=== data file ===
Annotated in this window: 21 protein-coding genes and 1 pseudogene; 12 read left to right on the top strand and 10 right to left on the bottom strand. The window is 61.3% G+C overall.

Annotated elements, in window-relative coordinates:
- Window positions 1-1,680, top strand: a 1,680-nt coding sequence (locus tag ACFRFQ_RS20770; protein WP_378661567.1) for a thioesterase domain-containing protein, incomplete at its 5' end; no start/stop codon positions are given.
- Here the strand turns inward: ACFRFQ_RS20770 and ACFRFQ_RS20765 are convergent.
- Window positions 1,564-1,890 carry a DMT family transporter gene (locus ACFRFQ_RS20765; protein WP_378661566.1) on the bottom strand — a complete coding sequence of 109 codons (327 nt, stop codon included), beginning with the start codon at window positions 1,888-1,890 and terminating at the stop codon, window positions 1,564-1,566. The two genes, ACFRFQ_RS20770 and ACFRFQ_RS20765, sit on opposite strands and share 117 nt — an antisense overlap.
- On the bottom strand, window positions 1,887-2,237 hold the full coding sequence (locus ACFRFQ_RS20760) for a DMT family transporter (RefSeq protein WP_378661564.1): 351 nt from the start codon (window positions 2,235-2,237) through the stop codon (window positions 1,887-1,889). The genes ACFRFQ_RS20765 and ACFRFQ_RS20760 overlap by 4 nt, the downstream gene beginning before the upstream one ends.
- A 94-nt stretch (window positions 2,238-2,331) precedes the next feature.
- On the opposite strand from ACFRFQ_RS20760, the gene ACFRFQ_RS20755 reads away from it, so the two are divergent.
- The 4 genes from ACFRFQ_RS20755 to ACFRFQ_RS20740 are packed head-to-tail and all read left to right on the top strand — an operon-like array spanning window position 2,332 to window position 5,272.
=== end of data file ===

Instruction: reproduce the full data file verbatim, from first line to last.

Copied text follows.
Annotated in this window: 21 protein-coding genes and 1 pseudogene; 12 read left to right on the top strand and 10 right to left on the bottom strand. The window is 61.3% G+C overall.

Annotated elements, in window-relative coordinates:
- Window positions 1-1,680, top strand: a 1,680-nt coding sequence (locus tag ACFRFQ_RS20770; protein WP_378661567.1) for a thioesterase domain-containing protein, incomplete at its 5' end; no start/stop codon positions are given.
- Here the strand turns inward: ACFRFQ_RS20770 and ACFRFQ_RS20765 are convergent.
- Window positions 1,564-1,890 carry a DMT family transporter gene (locus ACFRFQ_RS20765; protein WP_378661566.1) on the bottom strand — a complete coding sequence of 109 codons (327 nt, stop codon included), beginning with the start codon at window positions 1,888-1,890 and terminating at the stop codon, window positions 1,564-1,566. The two genes, ACFRFQ_RS20770 and ACFRFQ_RS20765, sit on opposite strands and share 117 nt — an antisense overlap.
- On the bottom strand, window positions 1,887-2,237 hold the full coding sequence (locus ACFRFQ_RS20760) for a DMT family transporter (RefSeq protein WP_378661564.1): 351 nt from the start codon (window positions 2,235-2,237) through the stop codon (window positions 1,887-1,889). The genes ACFRFQ_RS20765 and ACFRFQ_RS20760 overlap by 4 nt, the downstream gene beginning before the upstream one ends.
- A 94-nt stretch (window positions 2,238-2,331) precedes the next feature.
- On the opposite strand from ACFRFQ_RS20760, the gene ACFRFQ_RS20755 reads away from it, so the two are divergent.
- The 4 genes from ACFRFQ_RS20755 to ACFRFQ_RS20740 are packed head-to-tail and all read left to right on the top strand — an operon-like array spanning window position 2,332 to window position 5,272.